Starlink delivers on a promise that’s been made for decades: getting broadband internet access in rural parts of the country. None has been able to deliver the goods. Until now. Elon Musk's rather audacious proposal to put thousands of satellites in the air to reach remote customers is already paying off according to our tests of the still-in-beta Starlink service.
In our initial Starlink review, we found it simple to set up and faster not only than DSL lines but also quicker than what many basic cable packages are actually able to deliver. Certainly as the only option for sparsely populated areas, Starlink could prove to be a godsend, albeit an expensive one. The basic hardware package is $499, plus $99 a month for service. (Shipping and taxes put the initial total at $581.94).
Based on several weeks of testing, here is what we like about Starlink so far — and what needs improvement.
What is Starlink and how does it work?
Update Sept. 2: Starlink was expected to exit beta sometime this summer, according to Elon Musk, but is still in its trial phase. SpaceX was to have launched at least two more rockets with Starlink satellites in August, but paused so it could install lasers in its latest batch of satellites. Flights are expected to resume in September.
So why is Starlink such a savior? Because in many areas of the United States — let alone parts of the developing world — there is either no or very poor high-speed internet options. In our bucolic Vermont testing spot, for example, there is no cell service, no cable service and no optical fiber. And 5G won't help. The towers have to be too numerous to bounce signals around the mountains, and the lower frequency version of 5G that gives you more distance simply isn't fast enough. Enter Starlink's service.
Starlink uses a network of satellites in low earth orbit to bring the signal down to you. As of May 2021, there are more than 1,700 tiny Starlink satellites aloft, but thousands more are needed before the system is complete (each SpaceX Falcon 9 launch carries 60 satellites).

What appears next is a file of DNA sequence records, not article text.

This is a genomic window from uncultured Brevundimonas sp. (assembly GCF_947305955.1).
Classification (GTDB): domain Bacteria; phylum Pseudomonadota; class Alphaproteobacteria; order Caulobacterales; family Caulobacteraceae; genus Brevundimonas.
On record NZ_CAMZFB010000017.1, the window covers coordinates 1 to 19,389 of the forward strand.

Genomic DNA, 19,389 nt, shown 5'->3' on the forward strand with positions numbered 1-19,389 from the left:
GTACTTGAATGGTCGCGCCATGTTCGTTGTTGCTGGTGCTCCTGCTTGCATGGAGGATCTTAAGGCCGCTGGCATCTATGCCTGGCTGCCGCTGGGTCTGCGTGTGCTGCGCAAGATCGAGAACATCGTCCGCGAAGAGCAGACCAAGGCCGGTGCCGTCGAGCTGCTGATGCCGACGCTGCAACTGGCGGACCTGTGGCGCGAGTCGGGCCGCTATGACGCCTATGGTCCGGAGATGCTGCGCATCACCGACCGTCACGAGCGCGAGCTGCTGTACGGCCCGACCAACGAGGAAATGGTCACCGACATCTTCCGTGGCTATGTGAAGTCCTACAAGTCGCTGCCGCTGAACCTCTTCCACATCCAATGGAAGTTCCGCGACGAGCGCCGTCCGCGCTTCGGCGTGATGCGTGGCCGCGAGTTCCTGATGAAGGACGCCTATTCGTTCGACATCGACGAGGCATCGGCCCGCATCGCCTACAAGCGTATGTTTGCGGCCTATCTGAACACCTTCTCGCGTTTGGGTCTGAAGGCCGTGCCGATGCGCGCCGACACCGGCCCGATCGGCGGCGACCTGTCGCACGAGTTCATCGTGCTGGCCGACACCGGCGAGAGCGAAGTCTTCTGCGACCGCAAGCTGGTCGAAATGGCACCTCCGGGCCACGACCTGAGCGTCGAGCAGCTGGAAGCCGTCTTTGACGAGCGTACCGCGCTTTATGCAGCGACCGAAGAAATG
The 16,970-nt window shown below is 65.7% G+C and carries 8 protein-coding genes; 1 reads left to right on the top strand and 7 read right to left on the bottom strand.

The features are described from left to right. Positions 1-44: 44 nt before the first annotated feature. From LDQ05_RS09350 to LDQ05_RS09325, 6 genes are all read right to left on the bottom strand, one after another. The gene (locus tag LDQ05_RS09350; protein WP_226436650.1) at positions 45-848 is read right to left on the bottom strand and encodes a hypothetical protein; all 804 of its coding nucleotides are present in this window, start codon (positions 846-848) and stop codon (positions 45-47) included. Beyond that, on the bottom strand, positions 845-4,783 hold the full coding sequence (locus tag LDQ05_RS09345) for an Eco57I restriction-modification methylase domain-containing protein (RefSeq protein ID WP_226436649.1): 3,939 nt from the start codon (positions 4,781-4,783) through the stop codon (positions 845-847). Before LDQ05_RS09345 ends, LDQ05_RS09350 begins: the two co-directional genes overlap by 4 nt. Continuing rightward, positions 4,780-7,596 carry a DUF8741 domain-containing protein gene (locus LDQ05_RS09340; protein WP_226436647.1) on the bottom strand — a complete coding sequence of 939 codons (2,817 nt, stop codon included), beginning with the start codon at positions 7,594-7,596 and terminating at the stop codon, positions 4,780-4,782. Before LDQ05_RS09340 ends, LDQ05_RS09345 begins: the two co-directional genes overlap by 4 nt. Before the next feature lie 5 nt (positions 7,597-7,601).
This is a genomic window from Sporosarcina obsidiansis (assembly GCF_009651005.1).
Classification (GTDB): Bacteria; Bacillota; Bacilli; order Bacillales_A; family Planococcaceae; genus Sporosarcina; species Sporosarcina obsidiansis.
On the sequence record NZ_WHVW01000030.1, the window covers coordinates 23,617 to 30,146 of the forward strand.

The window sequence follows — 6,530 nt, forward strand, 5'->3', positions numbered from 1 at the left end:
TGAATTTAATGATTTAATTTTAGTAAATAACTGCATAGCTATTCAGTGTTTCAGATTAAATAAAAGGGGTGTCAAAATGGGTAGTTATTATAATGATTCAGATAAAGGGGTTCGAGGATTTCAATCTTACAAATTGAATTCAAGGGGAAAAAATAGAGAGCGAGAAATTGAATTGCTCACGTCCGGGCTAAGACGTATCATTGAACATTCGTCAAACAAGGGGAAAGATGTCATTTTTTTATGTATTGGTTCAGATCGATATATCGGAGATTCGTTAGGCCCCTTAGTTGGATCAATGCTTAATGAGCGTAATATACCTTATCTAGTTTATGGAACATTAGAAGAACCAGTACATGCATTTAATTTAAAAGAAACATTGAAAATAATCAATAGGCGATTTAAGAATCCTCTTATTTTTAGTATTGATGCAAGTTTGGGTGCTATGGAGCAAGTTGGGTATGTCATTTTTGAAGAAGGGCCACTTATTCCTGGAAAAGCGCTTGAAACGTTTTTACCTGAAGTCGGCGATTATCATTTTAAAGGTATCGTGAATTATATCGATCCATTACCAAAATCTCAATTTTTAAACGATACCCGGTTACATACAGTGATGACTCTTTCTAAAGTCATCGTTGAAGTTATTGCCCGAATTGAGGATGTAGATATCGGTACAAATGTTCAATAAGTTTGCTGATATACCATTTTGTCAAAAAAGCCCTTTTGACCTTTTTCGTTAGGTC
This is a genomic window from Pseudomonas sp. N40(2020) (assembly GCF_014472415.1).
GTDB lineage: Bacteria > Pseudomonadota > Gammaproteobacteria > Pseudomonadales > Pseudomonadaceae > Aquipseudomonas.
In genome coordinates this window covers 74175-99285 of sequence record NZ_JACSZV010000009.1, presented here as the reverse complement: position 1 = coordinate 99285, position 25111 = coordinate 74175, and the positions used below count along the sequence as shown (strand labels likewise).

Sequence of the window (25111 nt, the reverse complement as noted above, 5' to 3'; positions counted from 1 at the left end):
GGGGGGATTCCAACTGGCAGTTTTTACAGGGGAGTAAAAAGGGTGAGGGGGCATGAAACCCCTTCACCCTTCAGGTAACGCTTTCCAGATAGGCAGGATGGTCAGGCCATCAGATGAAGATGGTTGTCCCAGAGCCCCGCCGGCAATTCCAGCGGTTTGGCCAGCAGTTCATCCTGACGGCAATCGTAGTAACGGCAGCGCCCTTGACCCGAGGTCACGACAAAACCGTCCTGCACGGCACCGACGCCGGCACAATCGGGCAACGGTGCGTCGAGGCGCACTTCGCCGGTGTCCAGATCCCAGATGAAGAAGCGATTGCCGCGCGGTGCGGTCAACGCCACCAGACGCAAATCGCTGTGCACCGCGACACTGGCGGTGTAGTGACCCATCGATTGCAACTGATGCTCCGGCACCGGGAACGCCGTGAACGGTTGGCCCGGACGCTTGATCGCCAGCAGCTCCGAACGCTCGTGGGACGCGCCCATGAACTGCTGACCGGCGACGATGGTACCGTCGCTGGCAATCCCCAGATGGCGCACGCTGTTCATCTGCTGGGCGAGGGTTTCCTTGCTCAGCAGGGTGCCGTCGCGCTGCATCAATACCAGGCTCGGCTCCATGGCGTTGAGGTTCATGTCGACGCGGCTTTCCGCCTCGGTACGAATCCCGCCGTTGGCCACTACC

Unlike Dish or DirecTV birds, these are not geosynchronous or geostationary satellites, so the Starlink dish consumers use has to be able to move automatically should it need to realign itself to pick up a new satellite. But the big advantage Starlink has is that the lower earth orbit satellites, which are about 340 miles above the earth, substantially reduce the signal delay or latency, especially compared to DirecTV satellites, which are sitting over 22,000 miles above the planet.
Starlink review: Price and plans
There are no official Starlink data plans yet announced. Starlink only offers the flat $99-a-month service at the moment during the beta period. Whether that will change when the service goes live is unknown.
Starlink review: Coverage and availability
There is no official coverage map, but Starlink plans to eventually offer its service around the world. In an FCC filing, the company revealed that it would initially offer "commercial service in the northern United States and southern Canada, and then will rapidly expand to near global coverage of the populated world in 2021." Our tests were conducted in southern Vermont.
There are reportedly 10,000 Starlink users thus far and counting. In late February, published Starlink coverage maps from Ookla Speedtest and PCMag found the higest concentration of Starlink users in the Northwest United States, California and upper Midwest, as well as Vermont.